In Macedon, war rises like smoke, forbidden romance blooms and ancient magic tempered with rage threatens to turn an empire to dust
After winning his first battle, Prince Alexander fights to become the ruler his kingdom demandsbut the line between leader and tyrant blurs with each new threat.
Meanwhile, Hephaestion, cast aside by Alexander for killing the wrong man, must conceal the devastating secret of a divine prophecy from Katerina even as the two of them are thrust together on a dangerous mission to Egypt.
The warrior, Jacob, determined to forget his first love, vows to eradicate the ancient Blood Magics and believes that royal prisoner Cynane holds the key to Macedon's undoing.
And in chains, the Persian princess Zofia still longs to find the Spirit Eaters, but first must grapple with the secrets of her handsomeand deadlycaptor.
New York Times bestselling author Eleanor Herman entwines the real scandals of history with epic fantasy to reimagine the world's most brilliant ruler, Alexander the Great, in the second book of the Blood of Gods and Royals series.
About the Author
Eleanor Herman is the New York Times Bestselling author of Sex with Kings, as well as three other works of nonfiction: Sex with the Queen, Mistress of the Vatican, and King Peggy. Obsessed by all things royal and historical, she lives in McLean, Virginia with her husband and four extremely dignified cats. Legacy is her first novel.
Most Helpful Customer Reviews
If you decide to continue on reading my review of Empire of Dust and have not read Legacy of Kings yet, I warn you that there may be some spoilers for the first book. Continue at your own risk. Empire of Dust starts off pretty much where Legacy of Kings ends. Very little, if any, time has passed between the end of the first book and the beginning of the second. I like that it picks right up where we left off. I don't really like when series let time pass between books. It makes it feel like we took a vacation from the world and have to be briefly filled in with the details of what happened in the gap. I would rather have the complete story than the quick recap of the gap! Empire of Dust, like Legacy of Kings, is told from quite a few different point of views. I expected this, so it was of no surprise to me. It also took me less time to get used to all the point of views this time than it did with the first book. With so many point of views, there are quite a few story lines that all intertwine with one another that make up the overall story of Empire of Dust. The best way that I can come up with is to give you a very quick synopsis of what is happening with each individual character instead of trying to give you an over all glance of the story as a whole. Find the rest of my review here: http://readingwithcupcakes.blogspot.com/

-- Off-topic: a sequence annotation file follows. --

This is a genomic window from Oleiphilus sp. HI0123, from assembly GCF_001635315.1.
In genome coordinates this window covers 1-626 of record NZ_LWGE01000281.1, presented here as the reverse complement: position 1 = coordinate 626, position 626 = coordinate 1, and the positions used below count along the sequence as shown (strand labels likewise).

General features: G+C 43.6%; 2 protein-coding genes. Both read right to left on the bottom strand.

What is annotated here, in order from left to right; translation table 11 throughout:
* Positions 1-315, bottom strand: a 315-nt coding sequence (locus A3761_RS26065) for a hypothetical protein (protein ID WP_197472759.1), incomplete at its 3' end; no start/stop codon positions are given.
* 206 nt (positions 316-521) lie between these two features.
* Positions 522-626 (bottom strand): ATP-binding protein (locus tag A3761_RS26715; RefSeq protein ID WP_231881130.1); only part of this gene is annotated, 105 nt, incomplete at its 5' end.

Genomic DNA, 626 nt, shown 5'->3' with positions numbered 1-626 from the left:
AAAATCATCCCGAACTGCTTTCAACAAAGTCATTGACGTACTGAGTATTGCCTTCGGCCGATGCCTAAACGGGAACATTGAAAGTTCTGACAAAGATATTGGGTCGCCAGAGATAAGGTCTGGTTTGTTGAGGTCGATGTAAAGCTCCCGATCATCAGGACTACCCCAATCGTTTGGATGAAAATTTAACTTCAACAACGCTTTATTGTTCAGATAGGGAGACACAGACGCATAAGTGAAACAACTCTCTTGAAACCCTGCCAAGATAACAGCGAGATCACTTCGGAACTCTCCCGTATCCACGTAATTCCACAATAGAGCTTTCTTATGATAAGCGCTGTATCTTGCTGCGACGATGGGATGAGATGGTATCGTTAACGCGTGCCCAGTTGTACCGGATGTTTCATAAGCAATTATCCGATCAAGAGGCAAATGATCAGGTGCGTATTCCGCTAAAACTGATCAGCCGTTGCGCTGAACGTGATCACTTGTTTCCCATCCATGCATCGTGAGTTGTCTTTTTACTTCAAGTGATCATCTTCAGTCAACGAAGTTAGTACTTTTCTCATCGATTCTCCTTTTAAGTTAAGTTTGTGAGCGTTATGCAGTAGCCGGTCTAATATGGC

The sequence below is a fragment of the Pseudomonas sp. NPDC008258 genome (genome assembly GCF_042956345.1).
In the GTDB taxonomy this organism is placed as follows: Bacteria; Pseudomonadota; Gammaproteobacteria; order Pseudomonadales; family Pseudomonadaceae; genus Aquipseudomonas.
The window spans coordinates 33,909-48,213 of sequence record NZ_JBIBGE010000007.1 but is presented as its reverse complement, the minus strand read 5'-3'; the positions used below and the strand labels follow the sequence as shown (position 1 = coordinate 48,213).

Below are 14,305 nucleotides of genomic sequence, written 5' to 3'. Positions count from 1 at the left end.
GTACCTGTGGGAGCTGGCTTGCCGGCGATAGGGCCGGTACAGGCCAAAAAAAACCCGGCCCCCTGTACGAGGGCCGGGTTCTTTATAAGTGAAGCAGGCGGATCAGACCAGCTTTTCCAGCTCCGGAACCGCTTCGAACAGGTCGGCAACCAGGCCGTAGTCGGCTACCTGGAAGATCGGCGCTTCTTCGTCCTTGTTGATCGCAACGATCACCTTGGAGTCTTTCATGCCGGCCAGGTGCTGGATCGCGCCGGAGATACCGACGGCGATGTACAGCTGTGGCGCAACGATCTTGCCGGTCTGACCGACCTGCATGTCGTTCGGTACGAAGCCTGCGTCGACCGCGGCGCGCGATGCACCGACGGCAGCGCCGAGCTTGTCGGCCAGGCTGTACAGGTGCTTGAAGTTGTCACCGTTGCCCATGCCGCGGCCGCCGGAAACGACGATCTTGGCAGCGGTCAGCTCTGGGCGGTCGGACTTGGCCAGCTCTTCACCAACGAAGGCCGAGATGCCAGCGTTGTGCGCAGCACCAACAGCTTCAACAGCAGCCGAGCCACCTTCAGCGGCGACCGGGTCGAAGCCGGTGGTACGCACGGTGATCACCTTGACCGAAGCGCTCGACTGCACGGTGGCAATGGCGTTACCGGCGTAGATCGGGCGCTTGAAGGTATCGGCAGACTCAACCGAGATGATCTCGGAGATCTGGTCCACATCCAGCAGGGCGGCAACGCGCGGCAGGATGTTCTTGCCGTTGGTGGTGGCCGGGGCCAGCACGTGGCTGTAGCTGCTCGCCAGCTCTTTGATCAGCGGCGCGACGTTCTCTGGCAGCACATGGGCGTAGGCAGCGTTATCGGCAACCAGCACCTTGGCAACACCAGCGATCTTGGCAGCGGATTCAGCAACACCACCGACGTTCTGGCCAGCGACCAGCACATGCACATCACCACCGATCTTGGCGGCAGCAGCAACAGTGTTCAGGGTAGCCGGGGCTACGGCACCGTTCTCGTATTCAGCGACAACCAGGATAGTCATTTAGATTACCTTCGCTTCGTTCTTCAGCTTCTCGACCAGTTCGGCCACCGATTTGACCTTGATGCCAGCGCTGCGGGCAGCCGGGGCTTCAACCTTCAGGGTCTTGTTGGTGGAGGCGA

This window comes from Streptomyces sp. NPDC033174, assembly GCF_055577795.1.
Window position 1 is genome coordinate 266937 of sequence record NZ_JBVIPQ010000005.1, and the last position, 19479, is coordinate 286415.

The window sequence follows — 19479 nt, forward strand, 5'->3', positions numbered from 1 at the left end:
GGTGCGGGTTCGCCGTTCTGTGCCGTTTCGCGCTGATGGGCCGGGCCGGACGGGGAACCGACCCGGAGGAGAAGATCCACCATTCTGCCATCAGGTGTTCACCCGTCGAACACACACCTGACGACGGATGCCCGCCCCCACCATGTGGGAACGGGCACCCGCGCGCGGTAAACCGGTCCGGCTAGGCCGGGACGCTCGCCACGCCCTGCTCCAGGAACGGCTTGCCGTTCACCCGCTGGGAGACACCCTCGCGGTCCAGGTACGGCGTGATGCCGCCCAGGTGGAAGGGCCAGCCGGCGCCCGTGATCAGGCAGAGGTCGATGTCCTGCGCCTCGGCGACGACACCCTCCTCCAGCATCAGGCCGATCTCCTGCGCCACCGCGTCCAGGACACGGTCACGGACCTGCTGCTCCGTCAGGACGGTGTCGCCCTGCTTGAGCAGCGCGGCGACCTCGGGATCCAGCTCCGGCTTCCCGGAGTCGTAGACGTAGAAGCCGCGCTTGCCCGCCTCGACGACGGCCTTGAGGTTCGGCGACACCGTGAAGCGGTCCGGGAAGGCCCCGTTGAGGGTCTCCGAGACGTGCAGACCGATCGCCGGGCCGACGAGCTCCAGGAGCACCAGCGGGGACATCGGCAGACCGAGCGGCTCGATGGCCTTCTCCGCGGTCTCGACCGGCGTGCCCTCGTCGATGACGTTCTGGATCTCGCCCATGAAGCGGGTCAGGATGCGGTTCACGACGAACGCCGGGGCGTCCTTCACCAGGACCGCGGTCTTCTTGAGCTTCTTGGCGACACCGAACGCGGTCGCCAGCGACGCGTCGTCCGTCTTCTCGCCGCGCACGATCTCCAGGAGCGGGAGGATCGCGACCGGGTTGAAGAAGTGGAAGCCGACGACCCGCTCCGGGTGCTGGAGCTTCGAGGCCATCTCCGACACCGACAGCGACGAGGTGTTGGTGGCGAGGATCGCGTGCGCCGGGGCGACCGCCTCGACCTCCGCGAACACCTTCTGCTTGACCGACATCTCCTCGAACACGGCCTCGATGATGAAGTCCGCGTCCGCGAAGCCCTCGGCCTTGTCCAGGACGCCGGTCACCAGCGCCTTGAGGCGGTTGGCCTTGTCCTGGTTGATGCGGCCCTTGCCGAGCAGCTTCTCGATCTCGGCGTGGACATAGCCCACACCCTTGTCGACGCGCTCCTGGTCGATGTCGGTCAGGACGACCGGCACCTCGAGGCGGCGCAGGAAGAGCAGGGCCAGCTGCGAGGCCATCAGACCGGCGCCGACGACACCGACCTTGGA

Continuing the story from the Legacy of Kings, Alexander now knows of Katherine being his sister and them being Snake Bloods. He sends her off on a mission to keep her safe from his murderous mother, and is busy handling a kingdom in his father’s absence. Meanwhile, Cynane is learning of her power, at the hands of the Aesarian Lords’ cruelty, torture to which Jacob is witness. Her story is about finding her own power to rule, and she even allies with her stepmother Olympias to achieve it. Over in Persia, Zofia is trying to get to the Soul Eaters to change her fate. There are a lot of plot arcs moving in and out of focus, with the central one being of power and magic pitted against politics. While the first book was a good setting up for the series, the sequel failed to deliver. I don’t know exactly why, but I got through the book reluctantly. The story is good, I mean, and the plot twists were interesting – it had the formula for holding my attention, but it couldn’t, not completely. I feel like the characterization and frequent jumping of POV was to blame – I could not connect to the characters, and while the writing flourishes when it comes to plot, it stagnates at the characters. They aren’t fleshed out – they are just what you expect them to be, nothing new to learn. And one character in particular was getting on my nerves – Jacob, Katherine’s childhood friend and first love. He was so boring, that I was putting the book down every time his POV chapter came up. He was irritating, and not even in an idealistic anti-hero way – just in an unnecessary plot filler kind of way. On the other side of the spectrum, Alexander was the only character I felt to which some amount of detail was devoted. In short, the book is great if you love action, plot and story, but it is missing a soul.